Sunday, January 16, 2022

When the Wine Runs Out


John 2:1-11

Epiphany 2 / Year C

One of my colleagues made an admission on our zoom call with the bishop this past week.  She exhaled a sigh and said, “I have lost my mojo.”  She was discouraged, flat, spent.  Using the vernacular of today’s reading from the gospel, we might say the wine had run out of her life.  We all have been there and given this enduring pandemic it is becoming more and more frequent for each of us. 

For her part, the bishop was (as always) very pastoral and comforting.  Then she posed a question to us, “What do you do when you run out of mojo?”  Never one to keep my thoughts to myself, I chimed right in and described how down I was after Christmas.  Two things seemed to help me, I said.  One was talking about it in a sermon, which I did two weeks ago.  The simple act of giving a name to where you are is the beginning of getting some kind of a handle on it.  Think about Mary’s role in naming today’s challenge at Cana, “They have no wine!”  If she had not named it, Jesus would not have known to act.

The second thing that helped me was being able to celebrate communion again on Sunday morning because we had a week to distribute communion-to-go bags.  There is something very powerful “always and everywhere” to give thanks to God – even in (and especially during) these unprecedented times.  The wine may run out for a season, but it will be brief and in time discouragement will give way to celebration.

I started to read a book in preparation for what we might focus on for a Lenten program.  It is called The Gratitude Project.  It is a collection of writings and essays put out by a research group at U.C. Berkley.  This group has spent twenty years exploring “the roots of happy and compassionate individuals, strong social bonds, and altruistic behavior.”  What they call “the science of a meaningful life.”  And they have learned firsthand how gratitude has the power to transform lives, families, neighborhoods, schools, workplaces, and even nations.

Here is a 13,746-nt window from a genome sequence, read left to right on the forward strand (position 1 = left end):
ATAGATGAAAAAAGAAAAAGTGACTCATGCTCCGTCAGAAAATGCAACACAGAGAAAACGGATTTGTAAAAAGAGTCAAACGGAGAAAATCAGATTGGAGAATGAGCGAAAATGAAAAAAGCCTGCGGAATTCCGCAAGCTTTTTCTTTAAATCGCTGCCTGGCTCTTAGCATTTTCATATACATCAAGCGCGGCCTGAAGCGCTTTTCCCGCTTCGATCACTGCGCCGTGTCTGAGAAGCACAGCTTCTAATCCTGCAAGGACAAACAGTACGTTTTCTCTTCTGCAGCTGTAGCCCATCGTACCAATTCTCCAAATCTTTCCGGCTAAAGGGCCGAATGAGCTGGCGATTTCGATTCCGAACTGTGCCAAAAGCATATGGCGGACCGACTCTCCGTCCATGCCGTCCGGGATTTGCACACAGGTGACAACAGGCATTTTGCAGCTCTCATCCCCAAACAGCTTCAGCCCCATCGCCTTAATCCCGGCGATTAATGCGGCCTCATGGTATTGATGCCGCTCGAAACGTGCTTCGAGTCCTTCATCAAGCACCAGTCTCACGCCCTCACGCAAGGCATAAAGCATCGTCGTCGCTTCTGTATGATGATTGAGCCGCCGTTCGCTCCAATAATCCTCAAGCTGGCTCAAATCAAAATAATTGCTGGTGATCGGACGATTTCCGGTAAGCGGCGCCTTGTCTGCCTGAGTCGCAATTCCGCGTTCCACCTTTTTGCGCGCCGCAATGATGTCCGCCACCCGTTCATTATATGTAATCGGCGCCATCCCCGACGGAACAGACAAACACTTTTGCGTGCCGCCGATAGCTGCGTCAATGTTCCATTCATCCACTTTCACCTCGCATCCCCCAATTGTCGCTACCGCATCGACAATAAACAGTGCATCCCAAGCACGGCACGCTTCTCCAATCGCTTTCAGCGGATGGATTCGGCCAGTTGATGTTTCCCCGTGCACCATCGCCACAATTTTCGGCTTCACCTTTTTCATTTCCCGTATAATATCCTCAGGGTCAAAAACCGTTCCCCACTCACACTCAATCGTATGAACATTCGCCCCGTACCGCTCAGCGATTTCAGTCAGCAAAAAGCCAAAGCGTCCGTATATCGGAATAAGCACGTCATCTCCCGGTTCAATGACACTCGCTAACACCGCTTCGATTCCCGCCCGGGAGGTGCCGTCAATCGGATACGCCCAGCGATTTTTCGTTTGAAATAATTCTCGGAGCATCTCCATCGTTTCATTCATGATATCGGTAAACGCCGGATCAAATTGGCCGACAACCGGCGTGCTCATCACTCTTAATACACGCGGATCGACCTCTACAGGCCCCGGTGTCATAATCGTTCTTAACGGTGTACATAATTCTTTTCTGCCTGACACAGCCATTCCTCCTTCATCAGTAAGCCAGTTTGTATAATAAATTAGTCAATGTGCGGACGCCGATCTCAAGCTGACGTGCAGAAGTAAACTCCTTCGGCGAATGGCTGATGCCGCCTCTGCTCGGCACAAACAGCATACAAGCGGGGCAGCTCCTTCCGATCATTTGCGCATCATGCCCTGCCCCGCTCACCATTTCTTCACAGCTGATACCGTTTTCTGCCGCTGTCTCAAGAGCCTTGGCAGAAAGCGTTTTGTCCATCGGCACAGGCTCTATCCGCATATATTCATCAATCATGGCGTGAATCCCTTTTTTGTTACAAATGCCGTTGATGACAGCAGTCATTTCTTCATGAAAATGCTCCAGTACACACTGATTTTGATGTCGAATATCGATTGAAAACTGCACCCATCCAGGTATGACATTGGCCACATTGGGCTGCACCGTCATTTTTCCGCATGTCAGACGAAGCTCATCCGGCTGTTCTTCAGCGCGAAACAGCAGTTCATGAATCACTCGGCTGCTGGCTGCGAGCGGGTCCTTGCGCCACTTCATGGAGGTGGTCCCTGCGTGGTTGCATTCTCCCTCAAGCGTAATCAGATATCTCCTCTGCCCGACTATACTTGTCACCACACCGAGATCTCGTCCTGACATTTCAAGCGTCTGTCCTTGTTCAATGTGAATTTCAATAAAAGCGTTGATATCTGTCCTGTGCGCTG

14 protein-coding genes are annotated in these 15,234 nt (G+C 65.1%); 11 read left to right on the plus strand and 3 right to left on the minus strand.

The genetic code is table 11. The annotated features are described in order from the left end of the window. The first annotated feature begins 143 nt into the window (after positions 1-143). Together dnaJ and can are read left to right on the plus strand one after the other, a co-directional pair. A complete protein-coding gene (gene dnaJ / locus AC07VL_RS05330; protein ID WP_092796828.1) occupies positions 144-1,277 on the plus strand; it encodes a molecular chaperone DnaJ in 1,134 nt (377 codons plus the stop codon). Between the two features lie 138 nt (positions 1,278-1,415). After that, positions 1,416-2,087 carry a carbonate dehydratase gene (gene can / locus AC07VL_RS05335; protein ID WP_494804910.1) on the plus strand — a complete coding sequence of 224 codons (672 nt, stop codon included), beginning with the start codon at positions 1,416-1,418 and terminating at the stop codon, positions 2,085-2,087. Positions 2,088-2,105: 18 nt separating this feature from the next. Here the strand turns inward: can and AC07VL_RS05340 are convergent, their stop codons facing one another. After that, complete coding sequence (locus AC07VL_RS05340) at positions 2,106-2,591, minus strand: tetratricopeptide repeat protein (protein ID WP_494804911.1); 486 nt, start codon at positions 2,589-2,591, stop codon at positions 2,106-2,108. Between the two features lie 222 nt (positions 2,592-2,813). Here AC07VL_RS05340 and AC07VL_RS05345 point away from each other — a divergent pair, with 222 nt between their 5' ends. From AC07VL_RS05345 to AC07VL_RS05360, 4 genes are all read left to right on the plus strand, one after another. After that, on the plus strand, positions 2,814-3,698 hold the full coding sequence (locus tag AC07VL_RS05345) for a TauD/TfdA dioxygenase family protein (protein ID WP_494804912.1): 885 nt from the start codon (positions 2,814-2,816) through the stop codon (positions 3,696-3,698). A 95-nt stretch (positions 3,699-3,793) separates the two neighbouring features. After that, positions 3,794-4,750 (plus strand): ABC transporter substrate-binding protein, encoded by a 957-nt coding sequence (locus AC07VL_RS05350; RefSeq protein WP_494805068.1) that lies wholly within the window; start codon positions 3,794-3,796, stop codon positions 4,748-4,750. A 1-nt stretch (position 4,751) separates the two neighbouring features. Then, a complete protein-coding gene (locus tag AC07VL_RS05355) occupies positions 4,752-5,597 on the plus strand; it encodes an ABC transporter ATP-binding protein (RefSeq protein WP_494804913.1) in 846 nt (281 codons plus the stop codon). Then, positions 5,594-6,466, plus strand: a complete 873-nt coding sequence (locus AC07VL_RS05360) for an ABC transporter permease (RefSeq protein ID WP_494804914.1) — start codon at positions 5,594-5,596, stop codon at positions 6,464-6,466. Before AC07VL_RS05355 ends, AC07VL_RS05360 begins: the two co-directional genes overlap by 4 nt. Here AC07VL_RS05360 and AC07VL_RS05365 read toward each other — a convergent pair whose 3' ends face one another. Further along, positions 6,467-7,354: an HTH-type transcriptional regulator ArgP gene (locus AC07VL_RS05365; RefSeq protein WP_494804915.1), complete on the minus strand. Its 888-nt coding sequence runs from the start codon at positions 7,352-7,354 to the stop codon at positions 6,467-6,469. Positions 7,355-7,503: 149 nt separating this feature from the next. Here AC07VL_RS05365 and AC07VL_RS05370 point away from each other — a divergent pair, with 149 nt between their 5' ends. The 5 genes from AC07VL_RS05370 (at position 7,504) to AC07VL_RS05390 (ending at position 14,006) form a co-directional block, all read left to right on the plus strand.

I’m only a tenth of the way into the book, so I have a lot to learn.  Already I have awakened to some things right in front of each of us; so close as to become invisible.  For example, the researchers define appreciation as “the act of acknowledging the goodness of life.”  It is not the denial of bad things and real challenges.  Rather, it is the awareness there are positive things in our life.  Gratitude, they say, goes one step further by recognizing “how positive things in our lives… are often due to forces outside ourselves, particularly the efforts of other people.”  Grateful people have a certain level of humility because they understand they could not be who they are without the contributions of others. 

Hopefully you are becoming more aware of this every time you go to the grocery store, as an example.  I am more aware of the people who are working there – cashiers on eight-hour shifts and stockers who are not simply clogging up the aisles, but stocking the goods I am there to purchase.  The empty shelves serve as a reminder this work does not just happen by itself.  I am more aware of the truckers and warehouse workers who are struggling to fill inventories.  Then there are the manufactures and farmers and so many, many other people who make it possible for me to buy a loaf of bread and a dozen eggs.  When you stop to think about it, it really is remarkable you can drive a few minutes from your home and purchase pretty much everything you need for any meal you want.  As the collect says, “help us not to forget that our common life depends on each other’s labor.”